JAKARTA: When Dr Handoko Gunawan took a look at his patients lung X-ray, he immediately suspected he was dealing with a COVID-19 case.
The X-ray image showed what he described as infiltration shadow with ground-glass opacity in both lungs, and the patient was battling a high fever, dry cough, low blood cell count and low lymphocyte count.
However, the hospital Dr Gunawan worked for is not a referral hospital for COVID-19, so he could not carry out a swab test on the patient. Up until early March, the test could only be conducted at one laboratory in Jakarta for the whole country.
The 79-year-old lung specialist told the patient to get tested elsewhere, but the patient came back saying that two referral hospitals in Jakarta at that time were full, and that he was only classified as someone being “closely monitored” for COVID-19.
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Dr Gunawan continued to treat the patient without personal protective equipment (PPE).
“I am a lung specialist. Thats my job,” he told CNA.
“I continued tending to the patient as much as I could. A stupid and careless act if you think about it – it is infectious. But he is a patient, and I continued to treat him,” he said.
The patient later passed away, and Dr Gunawan could never prove that the patient indeed contracted the coronavirus.
He went on to handle several patients with similar symptoms. He suspected they too had been infected but was unable to test them for COVID-19 because of a lack of resources.
“COVID-19 patients dont have a sign on their foreheads that say COVID. We handle a patient, and after several tests, then we realised this is most likely COVID. But it could be too late already, we could have been infected,” he said.
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When COVID-19 cases first emerged in Indonesia, hospitals were not aware that all patients should be screened upon arrival at the emergency rooms, hence paramedics were not equipped with PPE, Dr Gunawan said.
“At that time it was hard for hospitals to imagine that paramedics need to wear a hazmat suit of 1 million rupiah (US$61) only for one usage,” he said, adding that the procedure now is for every healthcare provider in the emergency room to don PPE.
As of Wednesday (Apr 1), Indonesia reported a total of 1,677 cases, with 157 deaths.
“IM NOT A HERO”
Dr Gunawan said he only wore the hazmat suit once when handling a COVID-19 suspect patient.
A picture of him in the suit went viral online, with people hailing him as a hero who threw himself into the frontline despite his age.
He refused to be called one.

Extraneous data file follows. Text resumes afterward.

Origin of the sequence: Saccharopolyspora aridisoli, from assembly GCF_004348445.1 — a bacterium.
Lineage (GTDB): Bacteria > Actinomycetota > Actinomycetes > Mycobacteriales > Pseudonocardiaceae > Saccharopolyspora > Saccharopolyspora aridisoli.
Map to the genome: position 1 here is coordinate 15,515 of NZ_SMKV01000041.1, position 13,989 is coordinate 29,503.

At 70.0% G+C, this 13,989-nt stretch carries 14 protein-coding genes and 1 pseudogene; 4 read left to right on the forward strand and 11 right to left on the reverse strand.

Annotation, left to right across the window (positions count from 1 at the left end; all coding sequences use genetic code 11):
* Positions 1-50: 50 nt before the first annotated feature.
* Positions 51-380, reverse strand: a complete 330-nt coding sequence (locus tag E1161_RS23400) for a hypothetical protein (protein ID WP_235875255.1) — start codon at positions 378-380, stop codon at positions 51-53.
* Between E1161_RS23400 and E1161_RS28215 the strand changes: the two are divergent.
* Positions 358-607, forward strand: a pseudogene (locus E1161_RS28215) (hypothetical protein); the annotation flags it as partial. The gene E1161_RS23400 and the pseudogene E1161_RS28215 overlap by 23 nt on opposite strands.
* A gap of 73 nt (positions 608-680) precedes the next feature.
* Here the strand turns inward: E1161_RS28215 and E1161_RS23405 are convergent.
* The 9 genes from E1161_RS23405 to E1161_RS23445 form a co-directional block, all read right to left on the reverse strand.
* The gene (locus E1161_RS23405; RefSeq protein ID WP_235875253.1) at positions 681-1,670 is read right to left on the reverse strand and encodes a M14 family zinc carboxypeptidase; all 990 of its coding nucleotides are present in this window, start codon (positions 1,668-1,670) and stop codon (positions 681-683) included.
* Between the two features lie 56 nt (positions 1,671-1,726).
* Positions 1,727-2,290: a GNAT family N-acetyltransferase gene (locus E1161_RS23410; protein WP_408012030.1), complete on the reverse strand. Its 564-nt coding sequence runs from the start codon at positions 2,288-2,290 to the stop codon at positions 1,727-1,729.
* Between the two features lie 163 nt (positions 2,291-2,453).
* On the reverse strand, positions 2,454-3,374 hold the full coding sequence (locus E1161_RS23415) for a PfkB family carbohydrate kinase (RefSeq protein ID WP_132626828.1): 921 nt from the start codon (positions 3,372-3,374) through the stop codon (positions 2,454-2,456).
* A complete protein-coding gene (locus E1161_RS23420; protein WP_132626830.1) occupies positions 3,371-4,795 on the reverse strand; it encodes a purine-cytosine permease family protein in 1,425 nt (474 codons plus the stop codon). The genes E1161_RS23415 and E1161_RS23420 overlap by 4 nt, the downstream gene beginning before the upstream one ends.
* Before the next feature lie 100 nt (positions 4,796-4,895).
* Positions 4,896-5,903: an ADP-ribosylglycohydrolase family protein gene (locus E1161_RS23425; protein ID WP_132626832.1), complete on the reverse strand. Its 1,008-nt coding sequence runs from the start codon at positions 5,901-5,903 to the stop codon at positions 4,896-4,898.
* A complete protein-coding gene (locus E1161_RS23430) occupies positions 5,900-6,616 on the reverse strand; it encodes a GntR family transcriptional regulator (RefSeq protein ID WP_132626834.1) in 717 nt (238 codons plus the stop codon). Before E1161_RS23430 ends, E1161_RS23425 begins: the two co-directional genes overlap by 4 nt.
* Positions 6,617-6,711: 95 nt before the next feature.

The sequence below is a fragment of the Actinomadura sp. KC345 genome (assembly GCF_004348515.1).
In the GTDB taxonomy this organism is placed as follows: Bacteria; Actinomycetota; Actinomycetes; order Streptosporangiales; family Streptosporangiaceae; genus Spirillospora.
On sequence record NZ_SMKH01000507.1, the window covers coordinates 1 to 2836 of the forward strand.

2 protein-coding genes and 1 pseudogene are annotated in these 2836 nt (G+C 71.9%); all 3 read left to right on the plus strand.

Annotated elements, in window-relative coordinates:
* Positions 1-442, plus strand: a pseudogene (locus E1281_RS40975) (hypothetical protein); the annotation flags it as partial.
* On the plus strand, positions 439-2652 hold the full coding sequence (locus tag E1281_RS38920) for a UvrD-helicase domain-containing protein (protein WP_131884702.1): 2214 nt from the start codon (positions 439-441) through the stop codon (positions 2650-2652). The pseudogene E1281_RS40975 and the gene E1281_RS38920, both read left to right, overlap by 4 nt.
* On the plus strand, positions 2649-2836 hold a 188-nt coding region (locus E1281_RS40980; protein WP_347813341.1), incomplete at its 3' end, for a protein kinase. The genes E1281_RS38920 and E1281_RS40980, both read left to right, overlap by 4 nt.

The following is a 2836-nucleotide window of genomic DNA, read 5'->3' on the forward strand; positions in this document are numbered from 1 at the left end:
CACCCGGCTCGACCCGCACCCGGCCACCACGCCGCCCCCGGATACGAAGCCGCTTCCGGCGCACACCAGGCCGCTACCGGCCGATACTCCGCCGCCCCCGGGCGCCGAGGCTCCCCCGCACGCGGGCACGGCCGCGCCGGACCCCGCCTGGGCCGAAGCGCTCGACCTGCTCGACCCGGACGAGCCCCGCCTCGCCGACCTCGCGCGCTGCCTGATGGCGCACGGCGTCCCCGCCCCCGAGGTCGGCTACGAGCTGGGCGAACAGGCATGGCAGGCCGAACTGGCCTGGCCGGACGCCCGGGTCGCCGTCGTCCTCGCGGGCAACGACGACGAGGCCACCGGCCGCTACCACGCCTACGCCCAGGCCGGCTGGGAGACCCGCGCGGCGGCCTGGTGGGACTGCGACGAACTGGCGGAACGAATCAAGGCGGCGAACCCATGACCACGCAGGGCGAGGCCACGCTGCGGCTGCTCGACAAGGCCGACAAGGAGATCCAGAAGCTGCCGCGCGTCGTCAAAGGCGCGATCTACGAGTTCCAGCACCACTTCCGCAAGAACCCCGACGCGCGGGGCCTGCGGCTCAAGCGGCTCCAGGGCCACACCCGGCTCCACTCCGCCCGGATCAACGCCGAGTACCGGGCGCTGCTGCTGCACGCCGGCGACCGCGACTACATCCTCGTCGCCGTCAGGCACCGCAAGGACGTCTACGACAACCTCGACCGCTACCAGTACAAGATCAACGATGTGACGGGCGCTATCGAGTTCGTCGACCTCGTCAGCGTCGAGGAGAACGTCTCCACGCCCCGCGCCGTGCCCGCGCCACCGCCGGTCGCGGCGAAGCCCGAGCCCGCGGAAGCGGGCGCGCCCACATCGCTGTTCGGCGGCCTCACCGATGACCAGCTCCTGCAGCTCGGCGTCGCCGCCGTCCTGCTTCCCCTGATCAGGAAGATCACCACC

“Oh, no, Im not a hero. The heroes are those doctors and paramedics who have passed away during the pandemic.
“The heroes are the nurses who are still tending to patients while crying (out of fear) but because they took an oath before they entered this profession, they continued carrying out their duties,” he said.
“Im just a cheerleader,” he added.
Dr Gunawans family had told him not to treat COVID-19 suspect patients as he might get infected.
“They were worried. They knew there was a high risk but I was sworn in as a doctor. I dont want to put aside my oath just like that.”
Dr Gunawan has four children and five grandchildren, the youngest of whom is in elementary school.
“I said: Lets just leave everything to God. If God gives me health, we can unite again one day. But if not, then thats life.”
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He said all doctors and paramedics are serving patients despite the high risks – some are even not protected with the right gear – simply because they have to do their job.
“Several nurses shivered with fear when they had to visit patients suspected of having COVID-19,” said Dr Gunawan, who works for three private hospitals in Jakarta.
“They told me: But doctor, Ive got children. Then they surrendered themselves to God.”
DOCTOR TURNED COVID-19 SUSPECT
One day in mid-March, Dr Gunawan felt unwell. He was immediately taken to a COVID-19 referral hospital in Jakarta and was admitted into an isolation room.
“I was a COVID-19 suspect,” he said. “I was coughing, had high fever and difficulties breathing. I felt nauseated and vomited.”
He was treated for COVID-19 and was prescribed various medications from bird flu to malaria medicines, he said.
During his eight days in the hospital, swab tests were conducted on him every two days. An X-ray scan was performed every day, so was a blood test.
“It was unpleasant,” he said.
Dr Gunawan had to share the isolation ward with another patient, a doctRead More – Source